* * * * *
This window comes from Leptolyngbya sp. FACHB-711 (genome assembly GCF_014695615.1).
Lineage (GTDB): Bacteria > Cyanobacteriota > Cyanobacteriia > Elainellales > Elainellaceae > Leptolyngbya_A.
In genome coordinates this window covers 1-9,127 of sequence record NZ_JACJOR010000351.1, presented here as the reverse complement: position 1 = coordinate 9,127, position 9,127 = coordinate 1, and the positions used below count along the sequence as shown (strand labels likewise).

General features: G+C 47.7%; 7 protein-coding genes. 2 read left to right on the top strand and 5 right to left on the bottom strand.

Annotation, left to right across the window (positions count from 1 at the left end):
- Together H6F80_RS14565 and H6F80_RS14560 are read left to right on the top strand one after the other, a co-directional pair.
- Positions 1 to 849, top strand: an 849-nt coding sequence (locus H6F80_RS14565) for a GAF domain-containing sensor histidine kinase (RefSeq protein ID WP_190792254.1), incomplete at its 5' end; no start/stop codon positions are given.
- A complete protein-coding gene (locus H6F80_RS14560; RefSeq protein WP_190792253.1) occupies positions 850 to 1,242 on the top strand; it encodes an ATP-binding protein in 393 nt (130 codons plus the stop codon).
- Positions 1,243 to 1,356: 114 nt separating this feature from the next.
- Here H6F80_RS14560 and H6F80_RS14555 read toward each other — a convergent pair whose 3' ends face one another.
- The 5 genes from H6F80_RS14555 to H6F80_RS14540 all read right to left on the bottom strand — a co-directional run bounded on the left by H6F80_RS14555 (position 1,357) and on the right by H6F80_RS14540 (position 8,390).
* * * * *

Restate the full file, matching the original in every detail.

This window comes from Leptolyngbya sp. FACHB-711 (genome assembly GCF_014695615.1).
Lineage (GTDB): Bacteria > Cyanobacteriota > Cyanobacteriia > Elainellales > Elainellaceae > Leptolyngbya_A.
In genome coordinates this window covers 1-9,127 of sequence record NZ_JACJOR010000351.1, presented here as the reverse complement: position 1 = coordinate 9,127, position 9,127 = coordinate 1, and the positions used below count along the sequence as shown (strand labels likewise).

General features: G+C 47.7%; 7 protein-coding genes. 2 read left to right on the top strand and 5 right to left on the bottom strand.

Annotation, left to right across the window (positions count from 1 at the left end):
- Together H6F80_RS14565 and H6F80_RS14560 are read left to right on the top strand one after the other, a co-directional pair.
- Positions 1 to 849, top strand: an 849-nt coding sequence (locus H6F80_RS14565) for a GAF domain-containing sensor histidine kinase (RefSeq protein ID WP_190792254.1), incomplete at its 5' end; no start/stop codon positions are given.
- A complete protein-coding gene (locus H6F80_RS14560; RefSeq protein WP_190792253.1) occupies positions 850 to 1,242 on the top strand; it encodes an ATP-binding protein in 393 nt (130 codons plus the stop codon).
- Positions 1,243 to 1,356: 114 nt separating this feature from the next.
- Here H6F80_RS14560 and H6F80_RS14555 read toward each other — a convergent pair whose 3' ends face one another.
- The 5 genes from H6F80_RS14555 to H6F80_RS14540 all read right to left on the bottom strand — a co-directional run bounded on the left by H6F80_RS14555 (position 1,357) and on the right by H6F80_RS14540 (position 8,390).